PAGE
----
Skip to main content
Open Access Publications from the University of California


UCLA Previously Published Works bannerUCLA

Etiology, Risk Factors, and Biomarkers in Systemic Sclerosis with Interstitial Lung Disease.


Systemic sclerosis (SSc) is a complex, multiorgan, autoimmune disease. Lung fibrosis occurs in ∼80% of patients with SSc; 25% to 30% develop progressive interstitial lung disease (ILD). The pathogenesis of fibrosis in SSc-associated ILD (SSc-ILD) involves cellular injury, activation/differentiation of mesenchymal cells, and morphological/biological changes in epithelial/endothelial cells. Risk factors for progressive SSc-ILD include older age, male sex, degree of lung involvement on baseline high-resolution computed tomography imaging, reduced DlCO, and reduced FVC. SSc-ILD does not share the genetic risk architecture observed in idiopathic pulmonary fibrosis (IPF), with key risk factors yet to be identified. Presence of anti-Scl-70 antibodies and absence of anti-centromere antibodies indicate increased likelihood of progressive ILD. Elevated levels of serum Krebs von den Lungen-6 and C-reactive protein are both associated with SSc-ILD severity and predict SSc-ILD progression. A promising prognostic indicator is serum chemokine (C-C motif) ligand 18. SSc-ILD shares similarities with IPF, although clear differences exist. Histologically, a nonspecific interstitial pneumonia pattern is commonly observed in SSc-ILD, whereas IPF is defined by usual interstitial pneumonia. The course of SSc-ILD is variable, ranging from minor, stable disease to a progressive course, whereas all patients with IPF experience progression of disease. Although appropriately treated patients with SSc-ILD have better chances of stabilization and survival, a relentlessly progressive course, akin to IPF, is seen in a minority. Better understanding of cellular and molecular pathogenesis, genetic risk, and distinctive features of SSc-ILD and identification of robust prognostic biomarkers are needed for optimal disease management.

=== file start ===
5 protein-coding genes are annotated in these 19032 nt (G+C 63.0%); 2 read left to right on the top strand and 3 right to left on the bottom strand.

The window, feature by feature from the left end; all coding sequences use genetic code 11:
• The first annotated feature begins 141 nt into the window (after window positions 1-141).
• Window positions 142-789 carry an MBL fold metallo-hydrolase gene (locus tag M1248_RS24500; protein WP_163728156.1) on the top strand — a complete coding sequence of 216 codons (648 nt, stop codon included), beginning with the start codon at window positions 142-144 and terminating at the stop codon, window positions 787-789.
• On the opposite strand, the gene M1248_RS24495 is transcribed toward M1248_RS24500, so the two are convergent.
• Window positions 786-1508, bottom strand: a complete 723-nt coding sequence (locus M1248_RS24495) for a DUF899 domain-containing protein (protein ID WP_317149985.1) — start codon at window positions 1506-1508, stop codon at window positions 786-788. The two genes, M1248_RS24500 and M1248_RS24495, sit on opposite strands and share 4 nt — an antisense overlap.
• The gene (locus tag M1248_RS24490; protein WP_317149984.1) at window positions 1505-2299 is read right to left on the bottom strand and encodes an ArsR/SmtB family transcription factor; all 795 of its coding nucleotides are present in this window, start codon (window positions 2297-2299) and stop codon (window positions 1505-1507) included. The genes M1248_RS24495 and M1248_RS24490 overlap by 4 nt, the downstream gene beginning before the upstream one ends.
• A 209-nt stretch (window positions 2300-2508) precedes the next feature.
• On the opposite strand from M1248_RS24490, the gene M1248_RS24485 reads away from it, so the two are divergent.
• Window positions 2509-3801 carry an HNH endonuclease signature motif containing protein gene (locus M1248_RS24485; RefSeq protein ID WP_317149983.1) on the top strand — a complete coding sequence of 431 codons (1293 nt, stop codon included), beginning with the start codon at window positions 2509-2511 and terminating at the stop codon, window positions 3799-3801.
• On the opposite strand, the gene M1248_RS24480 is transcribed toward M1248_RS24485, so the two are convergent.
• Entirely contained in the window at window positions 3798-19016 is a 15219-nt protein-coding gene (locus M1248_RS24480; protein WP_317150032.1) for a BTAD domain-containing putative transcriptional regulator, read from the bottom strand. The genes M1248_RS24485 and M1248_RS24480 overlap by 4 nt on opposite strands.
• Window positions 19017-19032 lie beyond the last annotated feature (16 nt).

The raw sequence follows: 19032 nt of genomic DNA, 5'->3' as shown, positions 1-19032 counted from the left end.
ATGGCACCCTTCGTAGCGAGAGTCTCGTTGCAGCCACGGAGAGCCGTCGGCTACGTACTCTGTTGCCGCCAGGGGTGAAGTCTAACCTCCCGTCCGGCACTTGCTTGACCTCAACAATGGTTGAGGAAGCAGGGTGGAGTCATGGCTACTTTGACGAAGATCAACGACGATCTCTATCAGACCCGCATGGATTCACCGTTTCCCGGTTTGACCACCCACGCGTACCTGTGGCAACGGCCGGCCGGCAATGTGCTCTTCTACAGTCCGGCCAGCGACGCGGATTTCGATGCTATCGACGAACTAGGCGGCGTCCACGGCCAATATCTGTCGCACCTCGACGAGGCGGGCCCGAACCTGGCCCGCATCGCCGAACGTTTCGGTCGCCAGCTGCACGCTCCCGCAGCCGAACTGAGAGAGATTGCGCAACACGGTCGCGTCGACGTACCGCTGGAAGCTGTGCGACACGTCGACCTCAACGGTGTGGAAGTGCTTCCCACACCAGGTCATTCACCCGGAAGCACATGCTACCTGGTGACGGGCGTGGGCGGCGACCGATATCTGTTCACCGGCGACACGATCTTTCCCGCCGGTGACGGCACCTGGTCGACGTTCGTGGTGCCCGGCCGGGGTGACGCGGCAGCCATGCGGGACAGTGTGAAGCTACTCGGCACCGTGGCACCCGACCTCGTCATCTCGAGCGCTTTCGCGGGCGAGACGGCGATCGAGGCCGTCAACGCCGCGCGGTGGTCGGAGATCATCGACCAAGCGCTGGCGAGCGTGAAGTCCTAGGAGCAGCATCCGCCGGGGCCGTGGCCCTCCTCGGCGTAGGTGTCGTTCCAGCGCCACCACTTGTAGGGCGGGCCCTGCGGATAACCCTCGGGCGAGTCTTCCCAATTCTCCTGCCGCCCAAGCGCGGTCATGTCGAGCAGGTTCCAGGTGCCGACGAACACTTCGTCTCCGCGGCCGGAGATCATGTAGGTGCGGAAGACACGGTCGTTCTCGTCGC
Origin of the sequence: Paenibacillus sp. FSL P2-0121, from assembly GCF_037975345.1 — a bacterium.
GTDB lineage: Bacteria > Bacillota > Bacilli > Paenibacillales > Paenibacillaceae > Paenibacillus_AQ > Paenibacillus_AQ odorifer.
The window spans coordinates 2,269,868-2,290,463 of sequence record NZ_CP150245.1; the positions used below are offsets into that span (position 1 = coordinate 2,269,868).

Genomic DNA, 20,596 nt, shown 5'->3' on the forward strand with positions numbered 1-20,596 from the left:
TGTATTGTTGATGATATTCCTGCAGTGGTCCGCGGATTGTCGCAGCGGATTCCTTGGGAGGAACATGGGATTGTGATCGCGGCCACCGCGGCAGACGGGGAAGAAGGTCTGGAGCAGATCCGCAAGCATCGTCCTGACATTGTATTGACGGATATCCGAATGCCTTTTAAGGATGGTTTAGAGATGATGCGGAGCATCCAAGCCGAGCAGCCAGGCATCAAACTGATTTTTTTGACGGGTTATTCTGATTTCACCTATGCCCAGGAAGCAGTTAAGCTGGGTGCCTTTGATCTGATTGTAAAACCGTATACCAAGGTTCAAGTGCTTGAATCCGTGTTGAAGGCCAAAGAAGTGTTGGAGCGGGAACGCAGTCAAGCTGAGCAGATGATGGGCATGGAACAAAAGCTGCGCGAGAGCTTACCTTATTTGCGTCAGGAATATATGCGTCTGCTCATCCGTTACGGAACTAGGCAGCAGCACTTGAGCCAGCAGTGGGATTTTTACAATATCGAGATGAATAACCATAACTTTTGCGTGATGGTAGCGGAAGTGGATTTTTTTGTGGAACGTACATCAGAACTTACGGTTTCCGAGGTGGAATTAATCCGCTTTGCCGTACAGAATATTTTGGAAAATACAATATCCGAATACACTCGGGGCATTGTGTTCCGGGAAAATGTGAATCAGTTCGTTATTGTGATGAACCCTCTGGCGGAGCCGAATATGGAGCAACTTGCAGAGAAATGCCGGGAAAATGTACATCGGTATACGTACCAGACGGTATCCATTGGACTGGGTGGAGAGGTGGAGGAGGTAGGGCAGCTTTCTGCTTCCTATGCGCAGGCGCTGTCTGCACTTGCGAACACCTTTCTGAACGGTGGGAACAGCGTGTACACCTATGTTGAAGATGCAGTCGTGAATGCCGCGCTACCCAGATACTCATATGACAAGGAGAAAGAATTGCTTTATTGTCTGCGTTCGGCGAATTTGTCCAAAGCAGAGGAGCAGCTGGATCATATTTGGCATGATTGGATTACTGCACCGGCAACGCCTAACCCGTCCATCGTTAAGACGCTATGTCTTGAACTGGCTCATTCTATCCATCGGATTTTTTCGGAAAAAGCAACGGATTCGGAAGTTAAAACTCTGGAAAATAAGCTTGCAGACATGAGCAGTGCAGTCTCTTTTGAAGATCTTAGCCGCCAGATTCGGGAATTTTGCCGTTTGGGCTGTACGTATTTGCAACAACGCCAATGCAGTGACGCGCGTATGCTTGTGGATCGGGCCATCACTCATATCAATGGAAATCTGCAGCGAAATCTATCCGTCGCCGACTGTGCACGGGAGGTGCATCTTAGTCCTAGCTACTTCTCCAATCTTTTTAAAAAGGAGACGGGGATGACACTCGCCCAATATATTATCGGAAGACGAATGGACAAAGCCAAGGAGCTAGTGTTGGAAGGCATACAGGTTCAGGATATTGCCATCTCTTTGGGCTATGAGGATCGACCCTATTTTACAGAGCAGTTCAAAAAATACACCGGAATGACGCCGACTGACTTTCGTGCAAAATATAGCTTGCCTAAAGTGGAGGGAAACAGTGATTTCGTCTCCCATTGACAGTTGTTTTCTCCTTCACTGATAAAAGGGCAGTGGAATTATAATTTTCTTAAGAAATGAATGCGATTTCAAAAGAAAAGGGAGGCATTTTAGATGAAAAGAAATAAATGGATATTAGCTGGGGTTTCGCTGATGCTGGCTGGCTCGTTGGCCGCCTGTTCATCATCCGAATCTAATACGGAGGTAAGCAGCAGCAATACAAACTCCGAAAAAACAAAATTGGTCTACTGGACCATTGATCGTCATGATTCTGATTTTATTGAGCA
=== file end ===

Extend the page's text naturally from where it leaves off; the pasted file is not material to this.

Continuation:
Many UC-authored scholarly publications are freely available on this site because of the UC's open access policies. Let us know how this access is important for you.

Main Content
For improved accessibility of PDF content, download the file to your device.
Current View